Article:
BRADENTON, Fla. -- The Pirates have shelved their top pitching prospect and shifted one of their top hitting prospects.
General manager Dave Littlefield yesterday announced that starter Brad Lincoln, the team's first-round draft pick last summer, has an elbow injury -- one that could cause him to miss all of spring training -- and that Neil Walker, the first-round pick in 2004, will be converted from a catcher to a third baseman.
Management can only hope that the Walker matter is the only one with long-term implications.
Lincoln was held out of the first workout of spring training yesterday at Pirate City after the team's medical staff determined that he developed what Littlefield described as "irritation" in the right elbow while throwing in the past month.
The next step for Lincoln will be two to four weeks of rest, followed by a throwing program. After that, further evaluation of the injury will be made.
"He'll be no-throw for a little while until that calms down," Littlefield said.
Any elbow pain is a red flag for pitchers, as ligament damage requires major surgery -- often called Tommy John surgery -- and a year or more of recovery. Entire careers can be derailed.
There is no cause yet to believe Lincoln's problem is that serious, a source close to Lincoln said yesterday. All that is known is that there is a strained muscle in the forearm which might or might not be a sign of underlying ligament damage.
Lincoln, 21, had his first professional season cut short by a strained left oblique in August, but he has no history of elbow trouble. He was 1-2 with a 6.75 ERA in four starts for the Pirates' Class A affiliate in Hickory.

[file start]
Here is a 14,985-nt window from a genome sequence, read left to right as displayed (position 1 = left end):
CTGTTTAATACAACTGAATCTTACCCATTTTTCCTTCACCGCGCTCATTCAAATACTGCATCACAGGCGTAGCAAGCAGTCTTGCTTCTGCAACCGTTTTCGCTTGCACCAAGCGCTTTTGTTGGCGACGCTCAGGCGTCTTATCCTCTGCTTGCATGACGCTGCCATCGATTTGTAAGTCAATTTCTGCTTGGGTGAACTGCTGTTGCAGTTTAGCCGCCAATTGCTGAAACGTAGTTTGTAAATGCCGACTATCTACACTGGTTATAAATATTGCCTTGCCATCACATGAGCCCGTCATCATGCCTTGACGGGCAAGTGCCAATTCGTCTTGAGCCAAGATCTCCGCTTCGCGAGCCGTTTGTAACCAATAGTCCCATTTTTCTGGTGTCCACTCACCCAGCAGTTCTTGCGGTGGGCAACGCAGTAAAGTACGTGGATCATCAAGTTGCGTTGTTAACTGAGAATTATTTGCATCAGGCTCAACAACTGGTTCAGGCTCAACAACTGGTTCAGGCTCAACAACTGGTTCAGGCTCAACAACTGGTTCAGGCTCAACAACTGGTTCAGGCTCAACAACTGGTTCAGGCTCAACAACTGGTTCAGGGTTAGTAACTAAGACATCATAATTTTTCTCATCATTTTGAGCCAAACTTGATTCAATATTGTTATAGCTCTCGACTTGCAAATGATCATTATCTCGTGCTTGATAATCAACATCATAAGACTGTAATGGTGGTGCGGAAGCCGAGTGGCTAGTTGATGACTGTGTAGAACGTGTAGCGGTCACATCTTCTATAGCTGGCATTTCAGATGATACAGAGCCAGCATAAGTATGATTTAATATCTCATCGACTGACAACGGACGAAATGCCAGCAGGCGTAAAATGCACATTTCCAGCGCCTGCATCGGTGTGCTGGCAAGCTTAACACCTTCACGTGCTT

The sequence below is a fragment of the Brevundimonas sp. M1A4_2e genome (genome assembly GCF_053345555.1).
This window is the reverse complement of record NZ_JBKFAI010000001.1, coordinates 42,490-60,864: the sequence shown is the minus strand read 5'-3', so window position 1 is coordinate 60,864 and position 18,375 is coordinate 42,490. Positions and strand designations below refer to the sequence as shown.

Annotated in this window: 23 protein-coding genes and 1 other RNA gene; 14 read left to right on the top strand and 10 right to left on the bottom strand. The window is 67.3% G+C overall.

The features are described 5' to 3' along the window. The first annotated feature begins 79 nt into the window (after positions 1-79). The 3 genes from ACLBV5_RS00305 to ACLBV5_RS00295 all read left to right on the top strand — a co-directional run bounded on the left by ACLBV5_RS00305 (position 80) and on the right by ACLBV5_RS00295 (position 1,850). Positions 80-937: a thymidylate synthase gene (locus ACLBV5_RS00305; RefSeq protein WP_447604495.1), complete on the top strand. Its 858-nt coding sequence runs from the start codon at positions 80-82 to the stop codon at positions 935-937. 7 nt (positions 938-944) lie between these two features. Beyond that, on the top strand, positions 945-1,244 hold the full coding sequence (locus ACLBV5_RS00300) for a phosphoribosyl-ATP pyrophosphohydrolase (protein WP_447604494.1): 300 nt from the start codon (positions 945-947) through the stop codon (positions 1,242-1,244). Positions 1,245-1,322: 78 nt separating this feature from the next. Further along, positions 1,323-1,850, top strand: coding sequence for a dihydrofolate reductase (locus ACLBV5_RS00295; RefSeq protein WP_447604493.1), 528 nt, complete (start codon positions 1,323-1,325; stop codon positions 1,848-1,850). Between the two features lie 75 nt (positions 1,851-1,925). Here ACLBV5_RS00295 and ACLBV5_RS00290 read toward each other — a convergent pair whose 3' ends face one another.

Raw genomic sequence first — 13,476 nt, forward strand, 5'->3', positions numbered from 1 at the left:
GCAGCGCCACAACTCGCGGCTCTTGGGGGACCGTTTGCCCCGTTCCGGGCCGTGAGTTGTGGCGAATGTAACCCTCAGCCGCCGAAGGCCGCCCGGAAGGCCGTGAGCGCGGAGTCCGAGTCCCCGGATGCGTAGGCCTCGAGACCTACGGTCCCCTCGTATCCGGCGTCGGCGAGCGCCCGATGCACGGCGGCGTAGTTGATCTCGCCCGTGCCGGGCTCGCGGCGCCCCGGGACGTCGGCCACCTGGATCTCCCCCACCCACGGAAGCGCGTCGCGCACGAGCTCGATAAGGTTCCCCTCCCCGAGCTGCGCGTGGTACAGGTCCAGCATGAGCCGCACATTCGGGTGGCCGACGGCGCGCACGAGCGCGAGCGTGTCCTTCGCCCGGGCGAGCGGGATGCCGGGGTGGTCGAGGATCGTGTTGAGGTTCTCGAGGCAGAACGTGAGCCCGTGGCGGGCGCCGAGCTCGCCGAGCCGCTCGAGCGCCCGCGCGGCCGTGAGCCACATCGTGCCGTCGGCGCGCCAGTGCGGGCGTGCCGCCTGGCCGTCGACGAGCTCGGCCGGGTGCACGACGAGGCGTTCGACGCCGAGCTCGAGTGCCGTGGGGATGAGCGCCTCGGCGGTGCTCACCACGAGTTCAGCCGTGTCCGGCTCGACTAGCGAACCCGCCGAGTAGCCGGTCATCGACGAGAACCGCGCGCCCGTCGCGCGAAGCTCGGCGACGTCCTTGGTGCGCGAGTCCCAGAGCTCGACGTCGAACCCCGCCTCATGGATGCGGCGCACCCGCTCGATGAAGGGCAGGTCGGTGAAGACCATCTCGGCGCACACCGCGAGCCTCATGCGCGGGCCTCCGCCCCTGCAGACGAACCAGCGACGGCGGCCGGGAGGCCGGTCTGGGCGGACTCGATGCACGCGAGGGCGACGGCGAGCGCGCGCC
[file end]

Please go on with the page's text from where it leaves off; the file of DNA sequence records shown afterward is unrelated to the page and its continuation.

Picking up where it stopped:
He sounded optimistic yesterday that he will pitch soon.
"With God's help, I'm just going to work my tail off and hope for the best," Lincoln said. "The main thing for me is being healthy and staying healthy, and coming back to actually show them what I can do. I want to let 'em know I'm here for real this year."
If Lincoln has surgery, that would extend a remarkable -- and regrettable -- run for the Pirates. In the past decade, five of the six pitchers they drafted in the first round before Lincoln -- Clint Johnston, Bobby Bradley, Sean Burnett, John Van Benschoten and Bryan Bullington -- have needed major arm surgeries. The only exception is Paul Maholm.
The changing of Walker's position came as no surprise to him.
The Pirates had discussed with him over the winter that he could get work at third base or right field this spring. Management chose third base, partly because Walker spent time there as a senior at Pine-Richland High School, but mostly because, with Ronny Paulino a fixture at catcher, Walker will not be blocked at the major-league level once ready.
"Neil has a lot of potential with the bat, and we think this is a quicker way for him to get to Pittsburgh," Littlefield said.
Walker, a 21-year-old switch-hitter, is slated to open this season with Class AA Altoona.
"The earlier you can make that decision in someone's career, the better," Littlefield said. "It's certainly one we debated a lot, but he's such a good athlete, with good quickness and a strong arm, that we feel he can do well over there. Paulino's come along and done a super job, and we've got another good-looking catcher in Ryan Doumit, so this made sense."
Walker got started yesterday when he took infield grounders during the workout and never donned his catcher's gear.
"This is how it looks like it's going to be, and I'm fine with that," he said. "The important thing is getting to the big leagues, and I'm willing to do whatever it takes."
Walker batted .271 with five home runs and 38 RBIs in 82 games last season for the Pirates' Class A affiliate in Lynchburg and in Altoona.